A few weeks back I briefly touched upon the wildfire debate of whether there was a literal Adam and Eve, though I used it as a springboard to analyze our ever-growing of theological musts Christian need to hold to stay in the family. Today I’m once again not offering my opinion on the debate but looking at what’s going on behind it all.
I think what is really at stake in the question of whether Adam and Eve were truly the first human beings is how many people understand God, Jesus and his gospel. To many people, if there is no Adam or Eve then a sizable piece of the Romans Road is washed away as if a flood took it away. This is because without an actual Adam and Eve who made the choice to disobey God then we wonder if there is original sin and maybe even total depravity. And without that, therefore, maybe Jesus didn’t have to die on the cross.
Though I’m not terribly interested in debating if there really was an Adam and Eve, I do think it causes us to wonder how we’ve neatly structured our understanding of sin and salvation and the like. I think the Romans Road is helpful to a point, but I think it’s a bit too mechanical.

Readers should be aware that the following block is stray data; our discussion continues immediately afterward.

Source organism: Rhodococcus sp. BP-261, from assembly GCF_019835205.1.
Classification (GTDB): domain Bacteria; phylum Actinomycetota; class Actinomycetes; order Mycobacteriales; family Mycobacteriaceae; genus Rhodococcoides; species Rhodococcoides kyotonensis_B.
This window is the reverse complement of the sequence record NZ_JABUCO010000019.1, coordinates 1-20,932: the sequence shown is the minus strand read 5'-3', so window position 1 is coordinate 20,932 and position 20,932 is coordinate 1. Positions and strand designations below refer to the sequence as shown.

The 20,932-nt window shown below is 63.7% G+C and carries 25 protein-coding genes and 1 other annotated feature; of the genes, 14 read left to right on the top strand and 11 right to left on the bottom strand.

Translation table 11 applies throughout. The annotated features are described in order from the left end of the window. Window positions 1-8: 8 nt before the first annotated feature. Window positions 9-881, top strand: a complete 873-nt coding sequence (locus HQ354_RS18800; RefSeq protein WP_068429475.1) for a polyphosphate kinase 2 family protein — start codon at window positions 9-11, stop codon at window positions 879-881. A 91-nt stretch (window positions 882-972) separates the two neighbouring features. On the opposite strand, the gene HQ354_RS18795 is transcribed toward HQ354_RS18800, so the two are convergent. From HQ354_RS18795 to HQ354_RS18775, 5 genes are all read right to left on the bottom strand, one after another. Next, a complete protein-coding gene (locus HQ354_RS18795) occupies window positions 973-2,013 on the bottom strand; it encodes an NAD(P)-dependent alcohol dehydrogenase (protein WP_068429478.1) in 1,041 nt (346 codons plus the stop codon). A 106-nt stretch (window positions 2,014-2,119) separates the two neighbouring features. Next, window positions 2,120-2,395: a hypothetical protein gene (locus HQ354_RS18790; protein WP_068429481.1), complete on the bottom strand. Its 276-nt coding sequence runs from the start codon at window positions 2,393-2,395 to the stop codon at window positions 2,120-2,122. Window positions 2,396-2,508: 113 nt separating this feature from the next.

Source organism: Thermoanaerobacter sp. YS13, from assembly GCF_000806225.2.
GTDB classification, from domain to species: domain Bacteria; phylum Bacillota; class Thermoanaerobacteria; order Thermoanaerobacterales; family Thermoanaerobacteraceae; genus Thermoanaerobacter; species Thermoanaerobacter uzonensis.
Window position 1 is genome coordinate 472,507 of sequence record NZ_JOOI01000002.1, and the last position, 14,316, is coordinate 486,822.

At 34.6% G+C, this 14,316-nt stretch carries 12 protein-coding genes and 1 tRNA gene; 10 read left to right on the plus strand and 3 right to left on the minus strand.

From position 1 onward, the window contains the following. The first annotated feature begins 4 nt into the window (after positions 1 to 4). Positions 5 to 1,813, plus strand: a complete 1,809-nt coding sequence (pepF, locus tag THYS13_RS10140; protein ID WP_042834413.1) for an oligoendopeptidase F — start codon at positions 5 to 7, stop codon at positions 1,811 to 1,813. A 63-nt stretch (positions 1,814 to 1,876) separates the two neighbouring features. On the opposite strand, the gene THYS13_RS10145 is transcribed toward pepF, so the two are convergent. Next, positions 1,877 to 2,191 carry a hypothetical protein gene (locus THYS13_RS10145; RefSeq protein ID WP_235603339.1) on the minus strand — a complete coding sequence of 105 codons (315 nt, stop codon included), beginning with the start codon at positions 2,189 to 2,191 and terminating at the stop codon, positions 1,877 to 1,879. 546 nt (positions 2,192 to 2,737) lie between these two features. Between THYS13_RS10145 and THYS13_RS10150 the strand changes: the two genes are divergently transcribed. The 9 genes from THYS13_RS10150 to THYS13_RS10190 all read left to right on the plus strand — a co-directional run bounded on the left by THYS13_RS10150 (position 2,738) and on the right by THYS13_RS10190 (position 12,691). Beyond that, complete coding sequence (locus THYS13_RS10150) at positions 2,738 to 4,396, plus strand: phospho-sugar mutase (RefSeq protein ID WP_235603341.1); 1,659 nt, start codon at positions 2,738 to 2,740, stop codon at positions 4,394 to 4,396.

I think now that the 80’s are over, except for those who still act as though the party’s still going, we’re looking for how to understand the crazy life Jesus led on earth and what it means for our faith. Maybe it’s not the gospel that’s at stake, but moreso how we understand it and try to relay it to others.
I suspect that how someone living two hundred years after Jesus would explain the gospel differently and yes necessarily than someone living in the 1980’s. God’s love and forgiveness is the same, but the way we try to understand it would be different.
I think that in some way the debate about Adam and Eve’s bellybutton status is more about the gospel itself. And I welcome any conversation trying to help us come to grips with that.
What do you think is behind the Adam and Eve debate? Did you or do you walk on the Romans Road? What are other way do you try to sum up the core of the gospel?